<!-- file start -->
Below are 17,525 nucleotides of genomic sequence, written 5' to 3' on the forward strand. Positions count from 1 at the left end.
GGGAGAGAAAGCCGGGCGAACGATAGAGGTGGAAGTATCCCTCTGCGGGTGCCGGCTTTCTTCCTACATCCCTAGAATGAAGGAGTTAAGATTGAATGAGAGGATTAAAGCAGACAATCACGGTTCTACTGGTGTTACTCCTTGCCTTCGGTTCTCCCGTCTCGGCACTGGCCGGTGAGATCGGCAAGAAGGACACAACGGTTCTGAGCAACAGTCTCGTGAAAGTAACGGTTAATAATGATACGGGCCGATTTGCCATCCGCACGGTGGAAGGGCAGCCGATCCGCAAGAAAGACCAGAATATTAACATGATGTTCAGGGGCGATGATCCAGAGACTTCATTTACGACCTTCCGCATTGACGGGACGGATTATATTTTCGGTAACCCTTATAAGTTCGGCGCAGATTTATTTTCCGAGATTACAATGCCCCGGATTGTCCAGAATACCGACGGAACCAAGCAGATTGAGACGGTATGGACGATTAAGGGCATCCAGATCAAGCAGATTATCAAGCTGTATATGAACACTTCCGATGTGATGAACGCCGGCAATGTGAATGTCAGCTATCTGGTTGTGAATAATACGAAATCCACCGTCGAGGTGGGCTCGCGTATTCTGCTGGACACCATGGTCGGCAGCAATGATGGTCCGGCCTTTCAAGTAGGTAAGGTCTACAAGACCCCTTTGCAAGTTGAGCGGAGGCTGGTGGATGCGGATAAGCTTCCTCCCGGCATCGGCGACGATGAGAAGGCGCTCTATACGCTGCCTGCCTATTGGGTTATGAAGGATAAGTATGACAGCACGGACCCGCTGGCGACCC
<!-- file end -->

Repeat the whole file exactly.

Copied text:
Below are 17,525 nucleotides of genomic sequence, written 5' to 3' on the forward strand. Positions count from 1 at the left end.
GGGAGAGAAAGCCGGGCGAACGATAGAGGTGGAAGTATCCCTCTGCGGGTGCCGGCTTTCTTCCTACATCCCTAGAATGAAGGAGTTAAGATTGAATGAGAGGATTAAAGCAGACAATCACGGTTCTACTGGTGTTACTCCTTGCCTTCGGTTCTCCCGTCTCGGCACTGGCCGGTGAGATCGGCAAGAAGGACACAACGGTTCTGAGCAACAGTCTCGTGAAAGTAACGGTTAATAATGATACGGGCCGATTTGCCATCCGCACGGTGGAAGGGCAGCCGATCCGCAAGAAAGACCAGAATATTAACATGATGTTCAGGGGCGATGATCCAGAGACTTCATTTACGACCTTCCGCATTGACGGGACGGATTATATTTTCGGTAACCCTTATAAGTTCGGCGCAGATTTATTTTCCGAGATTACAATGCCCCGGATTGTCCAGAATACCGACGGAACCAAGCAGATTGAGACGGTATGGACGATTAAGGGCATCCAGATCAAGCAGATTATCAAGCTGTATATGAACACTTCCGATGTGATGAACGCCGGCAATGTGAATGTCAGCTATCTGGTTGTGAATAATACGAAATCCACCGTCGAGGTGGGCTCGCGTATTCTGCTGGACACCATGGTCGGCAGCAATGATGGTCCGGCCTTTCAAGTAGGTAAGGTCTACAAGACCCCTTTGCAAGTTGAGCGGAGGCTGGTGGATGCGGATAAGCTTCCTCCCGGCATCGGCGACGATGAGAAGGCGCTCTATACGCTGCCTGCCTATTGGGTTATGAAGGATAAGTATGACAGCACGGACCCGCTGGCGACCC